My English muffin came with a pink ribbon this morning. Seems the folks at Thomas’ are doing a promotion with the Susan G. Komen Foundation — an effort that will contribute $100,000 to the popular charity while also supporting breast-cancer awareness.
The proliferation of pink ribbons in product-marketing campaigns has me wondering if “strategic philanthropy” may have gone too far. It has me wondering if charitable donations have become just another way to buy consumer preference — nothing more than an inexpensive advertisement, albeit one that helps folks in need.
Why would I question such a benevolent campaign? Isn’t that a classic win-win proposition for marketers and cancer research? Not necessarily.
Breast-cancer is the hot charity these days, and with good reason. The disease is on pace to kill over 40,000 Americans this year, almost all of them women. And because women buy some 80% of groceries and packaged goods, they’re the targets of the the pink-ribbon promotions. Companies across the land are hitching their wagons to “pink” — because it sells. That’s fine, but I’m troubled that so much of the cash flowing from strategic philanthropy/marketing programs is finding its way to one charity niche when others deserve consideration.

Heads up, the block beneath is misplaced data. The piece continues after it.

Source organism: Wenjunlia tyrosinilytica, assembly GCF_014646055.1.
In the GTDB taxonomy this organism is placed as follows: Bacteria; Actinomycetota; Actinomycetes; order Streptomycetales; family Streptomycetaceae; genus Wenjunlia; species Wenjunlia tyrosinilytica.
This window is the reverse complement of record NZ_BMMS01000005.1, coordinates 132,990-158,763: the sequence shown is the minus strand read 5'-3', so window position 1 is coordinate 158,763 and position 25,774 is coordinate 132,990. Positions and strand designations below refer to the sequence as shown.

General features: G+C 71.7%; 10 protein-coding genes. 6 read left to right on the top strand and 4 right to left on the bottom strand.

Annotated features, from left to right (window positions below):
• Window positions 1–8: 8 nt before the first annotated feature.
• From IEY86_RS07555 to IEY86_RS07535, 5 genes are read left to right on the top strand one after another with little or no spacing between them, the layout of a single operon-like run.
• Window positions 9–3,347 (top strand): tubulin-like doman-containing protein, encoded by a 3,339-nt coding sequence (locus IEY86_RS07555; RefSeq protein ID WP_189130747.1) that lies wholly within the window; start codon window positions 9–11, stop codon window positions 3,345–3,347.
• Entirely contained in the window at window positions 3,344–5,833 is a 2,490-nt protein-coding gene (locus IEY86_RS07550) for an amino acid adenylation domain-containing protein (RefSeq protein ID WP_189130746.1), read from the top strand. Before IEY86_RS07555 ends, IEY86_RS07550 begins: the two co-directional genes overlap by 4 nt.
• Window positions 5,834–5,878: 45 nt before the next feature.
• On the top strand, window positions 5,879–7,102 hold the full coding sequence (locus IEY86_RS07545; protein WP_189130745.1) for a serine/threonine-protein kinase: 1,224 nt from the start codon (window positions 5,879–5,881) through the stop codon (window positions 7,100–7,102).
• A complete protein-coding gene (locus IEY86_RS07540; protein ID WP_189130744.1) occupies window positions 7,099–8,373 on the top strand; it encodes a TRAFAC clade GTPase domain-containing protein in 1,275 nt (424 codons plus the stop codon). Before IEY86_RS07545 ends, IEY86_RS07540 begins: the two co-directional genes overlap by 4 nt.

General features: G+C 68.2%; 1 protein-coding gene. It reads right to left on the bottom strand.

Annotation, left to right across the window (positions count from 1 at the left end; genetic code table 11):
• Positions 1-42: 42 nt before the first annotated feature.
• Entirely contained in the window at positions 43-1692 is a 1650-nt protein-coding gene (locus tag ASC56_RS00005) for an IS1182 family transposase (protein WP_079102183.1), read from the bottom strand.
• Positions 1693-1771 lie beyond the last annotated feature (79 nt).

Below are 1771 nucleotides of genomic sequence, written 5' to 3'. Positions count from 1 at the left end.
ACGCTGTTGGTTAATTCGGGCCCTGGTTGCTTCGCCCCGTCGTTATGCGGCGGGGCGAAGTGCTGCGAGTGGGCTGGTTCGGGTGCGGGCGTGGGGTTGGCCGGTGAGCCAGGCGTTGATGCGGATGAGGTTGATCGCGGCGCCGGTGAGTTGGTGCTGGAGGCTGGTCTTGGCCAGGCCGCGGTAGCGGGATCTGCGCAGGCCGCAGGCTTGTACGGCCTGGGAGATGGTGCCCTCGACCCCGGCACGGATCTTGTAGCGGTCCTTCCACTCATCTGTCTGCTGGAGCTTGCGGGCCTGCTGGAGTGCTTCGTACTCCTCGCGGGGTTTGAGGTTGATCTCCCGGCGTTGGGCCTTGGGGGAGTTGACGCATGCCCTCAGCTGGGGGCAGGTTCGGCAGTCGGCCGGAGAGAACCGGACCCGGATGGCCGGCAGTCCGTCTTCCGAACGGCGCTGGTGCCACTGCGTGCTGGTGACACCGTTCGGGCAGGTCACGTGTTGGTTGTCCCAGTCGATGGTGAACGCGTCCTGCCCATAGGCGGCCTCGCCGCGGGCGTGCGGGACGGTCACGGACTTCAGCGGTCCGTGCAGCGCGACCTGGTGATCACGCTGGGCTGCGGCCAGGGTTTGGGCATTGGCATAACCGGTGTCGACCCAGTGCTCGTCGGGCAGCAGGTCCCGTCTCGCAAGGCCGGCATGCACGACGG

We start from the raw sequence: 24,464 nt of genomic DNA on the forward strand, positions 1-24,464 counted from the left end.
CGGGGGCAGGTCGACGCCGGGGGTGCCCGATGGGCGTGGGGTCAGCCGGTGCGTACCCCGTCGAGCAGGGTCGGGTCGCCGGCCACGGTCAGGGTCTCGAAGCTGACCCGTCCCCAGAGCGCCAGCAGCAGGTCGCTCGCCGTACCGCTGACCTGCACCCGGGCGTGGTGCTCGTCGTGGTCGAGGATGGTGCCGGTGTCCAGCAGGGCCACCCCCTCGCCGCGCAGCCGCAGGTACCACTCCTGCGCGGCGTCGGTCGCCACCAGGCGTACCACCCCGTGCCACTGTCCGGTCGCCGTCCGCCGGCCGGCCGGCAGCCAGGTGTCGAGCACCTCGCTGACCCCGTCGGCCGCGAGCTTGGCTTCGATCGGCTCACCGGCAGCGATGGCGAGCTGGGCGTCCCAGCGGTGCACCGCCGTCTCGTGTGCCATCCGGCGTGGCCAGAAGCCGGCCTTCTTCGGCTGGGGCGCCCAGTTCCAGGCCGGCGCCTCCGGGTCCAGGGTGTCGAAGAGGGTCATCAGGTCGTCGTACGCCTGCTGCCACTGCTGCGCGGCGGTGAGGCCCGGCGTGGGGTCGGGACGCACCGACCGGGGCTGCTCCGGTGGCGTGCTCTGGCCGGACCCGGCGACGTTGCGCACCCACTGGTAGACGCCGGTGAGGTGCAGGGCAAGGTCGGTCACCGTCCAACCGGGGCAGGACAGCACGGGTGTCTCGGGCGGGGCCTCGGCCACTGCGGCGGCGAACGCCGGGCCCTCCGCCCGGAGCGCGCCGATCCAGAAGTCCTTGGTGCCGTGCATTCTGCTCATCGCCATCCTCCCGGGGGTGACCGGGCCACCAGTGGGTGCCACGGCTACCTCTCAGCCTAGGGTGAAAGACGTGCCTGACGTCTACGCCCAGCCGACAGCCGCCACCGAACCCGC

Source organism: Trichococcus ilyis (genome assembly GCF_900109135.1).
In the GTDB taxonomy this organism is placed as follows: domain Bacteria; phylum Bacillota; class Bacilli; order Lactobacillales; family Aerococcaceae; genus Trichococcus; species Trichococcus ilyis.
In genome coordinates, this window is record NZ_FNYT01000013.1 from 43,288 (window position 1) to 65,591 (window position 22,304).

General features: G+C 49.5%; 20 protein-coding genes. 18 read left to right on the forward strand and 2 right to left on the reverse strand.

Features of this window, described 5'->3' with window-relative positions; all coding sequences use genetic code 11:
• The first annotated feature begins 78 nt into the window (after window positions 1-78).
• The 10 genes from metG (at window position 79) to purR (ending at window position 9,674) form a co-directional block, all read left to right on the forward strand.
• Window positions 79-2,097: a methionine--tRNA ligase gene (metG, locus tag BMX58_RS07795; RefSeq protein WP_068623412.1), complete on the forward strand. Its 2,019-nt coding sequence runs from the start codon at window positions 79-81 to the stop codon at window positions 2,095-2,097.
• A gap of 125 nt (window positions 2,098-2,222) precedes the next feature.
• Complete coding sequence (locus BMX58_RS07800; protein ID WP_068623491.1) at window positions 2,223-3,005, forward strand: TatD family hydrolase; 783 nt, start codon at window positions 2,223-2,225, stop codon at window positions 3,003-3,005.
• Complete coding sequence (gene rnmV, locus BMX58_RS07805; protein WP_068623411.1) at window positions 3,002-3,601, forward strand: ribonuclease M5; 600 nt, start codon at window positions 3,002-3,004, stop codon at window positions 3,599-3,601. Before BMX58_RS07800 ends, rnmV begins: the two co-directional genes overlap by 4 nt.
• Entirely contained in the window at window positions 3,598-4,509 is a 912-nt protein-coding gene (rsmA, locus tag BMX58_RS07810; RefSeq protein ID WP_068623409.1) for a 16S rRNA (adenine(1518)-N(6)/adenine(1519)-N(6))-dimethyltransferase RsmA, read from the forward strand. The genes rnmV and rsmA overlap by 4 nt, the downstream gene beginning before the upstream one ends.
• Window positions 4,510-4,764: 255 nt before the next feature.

Would Alzheimer’s research sell English muffins? Maybe, but not like the “power of pink.” Lou Gehrig’s disease? The Lupus foundation? Don’t think so. It’s all about what the market will embrace, or I’m just way too cynical.
Husted & Allen looked at the issue on a more macro level versus one specific charity. I like the way they present the central question:
“Increasingly research in the field of business and society suggests that ethics and corporate social responsibility can be profitable. Yet this work raises a troubling question: Is it ethical to use ethics and social responsibility in a strategic way? Is it possible to be ethical or socially responsible for the wrong reason?”
It’s Monday. So maybe I’m just cranky. But I think the authors raise a point worthy of more discussion. It’ll be on the agenda of my Ethics class this week at Kent State. But I’m betting it gets little consideration in the corporate boardroom.